Dos and Don'ts for Improving Trade Show ROI
Determine how many leads you’ll need to generate based on your close rate to justify the cost of attending the show. For example, if you will invest $40,000 on a trade show, your average sales per new customer is $10,000, your close rate is 25% on leads from trade shows and you want a minimum ROI of 100%, then you need 32 sales opportunities from the show. This means you will probably need between 250 and 350 leads.
Calculate the number of leads per hour you’ll need to generate (a general rule of thumb suggests that each person will generate three or four qualified leads each hour, but fewer for capital equipment and complex sales; more for commodity sales or where the sales cycle is short). Based on the number of attendees and show schedule, you can then determine whether the show makes sense for you to attend.
Once you’ve made the commitment, here is what you should and should not do to maximize your ROI for trade shows.
What You Should Not Do
- Show up and wing it. Have a marketing strategy that includes pre-show, in-show and post-show proactive communication with your target audience.
- Use paper lead forms. Papers get lost, are hard to read and have to be input to databases manually. Lead machines are a step up but collect only basic contact info unless you upgrade to build custom surveys. Instead, create dedicated landing pages with forms to collect information from leads. There are tools that help you design pages quickly. They can include validation to make sure emails are correct and can import leads into your database. They can be used on laptops or tablets in the booth to eliminate manual entry. Check with sales to find out what their definition of a qualified lead is and what they would like to know about prospects.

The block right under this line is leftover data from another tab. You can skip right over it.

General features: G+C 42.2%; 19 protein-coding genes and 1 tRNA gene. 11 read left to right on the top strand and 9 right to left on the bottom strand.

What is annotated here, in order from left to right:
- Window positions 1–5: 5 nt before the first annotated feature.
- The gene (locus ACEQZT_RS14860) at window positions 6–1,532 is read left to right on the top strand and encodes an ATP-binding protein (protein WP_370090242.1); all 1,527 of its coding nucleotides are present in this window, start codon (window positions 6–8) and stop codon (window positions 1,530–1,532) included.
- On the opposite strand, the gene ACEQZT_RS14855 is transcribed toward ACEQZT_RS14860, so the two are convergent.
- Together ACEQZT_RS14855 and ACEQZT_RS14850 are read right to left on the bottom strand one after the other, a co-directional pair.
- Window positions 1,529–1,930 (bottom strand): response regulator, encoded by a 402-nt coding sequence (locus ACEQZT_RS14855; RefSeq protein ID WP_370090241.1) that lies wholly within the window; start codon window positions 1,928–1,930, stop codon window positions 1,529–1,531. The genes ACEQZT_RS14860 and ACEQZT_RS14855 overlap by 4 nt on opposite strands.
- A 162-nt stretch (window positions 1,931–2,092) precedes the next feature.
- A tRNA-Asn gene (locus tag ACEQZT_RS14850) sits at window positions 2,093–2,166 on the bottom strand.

- Wait until after the show to follow up. By offering educational content at the event, you can capture lead information on the spot and send nurturing emails right away. This shows your company’s proactive nature and allows you to quickly qualify those people who are actually interested versus those who are just starting to research.
- Send generic follow-up emails. All the other exhibitors at your trade shows are likely to be sending emails at the same time as you. Set yourself apart with valuable information. First send out a recap of the event. Then send some kind of insightful resource for their reference. You will not seem like a nuisance and you will free up the sales team to personally contact the most promising leads.
- Guess at ROI. Tag your leads automatically when you import them. This will allow you to track closing rates, adjust your objectives and predict future results. This is much easier when you have marketing automation. Set up a naming convention for all leads generated at an event in your CRM. You can then run regular reports to monitor the amount of deals and revenue that is tied directly to these events.
What You Should Do
- Attract the right prospects. Your offer should appeal specifically to your target prospects and provide something they can use, versus general contests or giveaways. Traffic will be lighter but you will get higher interest.
- Focus on helping. Figure out the problem you can solve for customers and promote it. Answers are more compelling than attractive booth staffers . . . to the right prospects! Overall, your approach to trade shows should be to provide valuable information.
- Publish a white paper. Serious buyers are going to want this material and this is one way to weed them out. People collecting tchotchkes aren’t going to bother taking, let alone carrying around your literature.
- Be timely. If there is something going on in the community, the industry or the world on which you can capitalize, then do so and your prospects will understand the relevance. We target cable TV and local media. Today, there are newer ways of viewing on demand on computers and mobile devices, which is reducing overall numbers of subscriptions. We can replace declining revenues by enabling providers to offer innovative digital advertising solutions across a variety of media channels.